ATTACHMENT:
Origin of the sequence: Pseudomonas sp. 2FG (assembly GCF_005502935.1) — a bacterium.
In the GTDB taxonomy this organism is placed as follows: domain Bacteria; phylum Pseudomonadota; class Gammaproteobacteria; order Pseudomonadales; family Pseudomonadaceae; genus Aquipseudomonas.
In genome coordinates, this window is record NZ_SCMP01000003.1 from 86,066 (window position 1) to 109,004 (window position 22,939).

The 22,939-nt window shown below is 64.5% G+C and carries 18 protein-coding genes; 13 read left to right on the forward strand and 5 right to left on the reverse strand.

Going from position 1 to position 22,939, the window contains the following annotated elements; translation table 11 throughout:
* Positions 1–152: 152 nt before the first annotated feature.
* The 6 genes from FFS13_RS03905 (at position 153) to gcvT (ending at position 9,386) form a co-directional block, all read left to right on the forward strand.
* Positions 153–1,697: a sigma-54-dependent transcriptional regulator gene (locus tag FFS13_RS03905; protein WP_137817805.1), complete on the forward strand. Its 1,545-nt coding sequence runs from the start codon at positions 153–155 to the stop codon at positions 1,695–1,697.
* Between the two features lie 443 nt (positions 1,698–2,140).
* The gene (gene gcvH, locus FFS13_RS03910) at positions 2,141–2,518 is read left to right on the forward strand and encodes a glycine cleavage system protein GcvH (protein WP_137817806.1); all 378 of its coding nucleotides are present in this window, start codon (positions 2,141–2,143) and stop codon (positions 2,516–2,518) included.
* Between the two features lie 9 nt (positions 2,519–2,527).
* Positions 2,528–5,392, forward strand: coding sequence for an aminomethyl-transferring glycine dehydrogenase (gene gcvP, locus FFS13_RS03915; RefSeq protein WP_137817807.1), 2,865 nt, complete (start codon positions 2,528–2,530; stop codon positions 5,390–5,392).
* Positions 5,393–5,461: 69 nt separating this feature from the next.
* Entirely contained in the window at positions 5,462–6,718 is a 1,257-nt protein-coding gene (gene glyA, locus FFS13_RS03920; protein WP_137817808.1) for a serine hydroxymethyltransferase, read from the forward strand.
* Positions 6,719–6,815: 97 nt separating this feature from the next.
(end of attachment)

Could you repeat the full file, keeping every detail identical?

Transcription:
Origin of the sequence: Pseudomonas sp. 2FG (assembly GCF_005502935.1) — a bacterium.
In the GTDB taxonomy this organism is placed as follows: domain Bacteria; phylum Pseudomonadota; class Gammaproteobacteria; order Pseudomonadales; family Pseudomonadaceae; genus Aquipseudomonas.
In genome coordinates, this window is record NZ_SCMP01000003.1 from 86,066 (window position 1) to 109,004 (window position 22,939).

The 22,939-nt window shown below is 64.5% G+C and carries 18 protein-coding genes; 13 read left to right on the forward strand and 5 right to left on the reverse strand.

Going from position 1 to position 22,939, the window contains the following annotated elements; translation table 11 throughout:
* Positions 1–152: 152 nt before the first annotated feature.
* The 6 genes from FFS13_RS03905 (at position 153) to gcvT (ending at position 9,386) form a co-directional block, all read left to right on the forward strand.
* Positions 153–1,697: a sigma-54-dependent transcriptional regulator gene (locus tag FFS13_RS03905; protein WP_137817805.1), complete on the forward strand. Its 1,545-nt coding sequence runs from the start codon at positions 153–155 to the stop codon at positions 1,695–1,697.
* Between the two features lie 443 nt (positions 1,698–2,140).
* The gene (gene gcvH, locus FFS13_RS03910) at positions 2,141–2,518 is read left to right on the forward strand and encodes a glycine cleavage system protein GcvH (protein WP_137817806.1); all 378 of its coding nucleotides are present in this window, start codon (positions 2,141–2,143) and stop codon (positions 2,516–2,518) included.
* Between the two features lie 9 nt (positions 2,519–2,527).
* Positions 2,528–5,392, forward strand: coding sequence for an aminomethyl-transferring glycine dehydrogenase (gene gcvP, locus FFS13_RS03915; RefSeq protein WP_137817807.1), 2,865 nt, complete (start codon positions 2,528–2,530; stop codon positions 5,390–5,392).
* Positions 5,393–5,461: 69 nt separating this feature from the next.
* Entirely contained in the window at positions 5,462–6,718 is a 1,257-nt protein-coding gene (gene glyA, locus FFS13_RS03920; protein WP_137817808.1) for a serine hydroxymethyltransferase, read from the forward strand.
* Positions 6,719–6,815: 97 nt separating this feature from the next.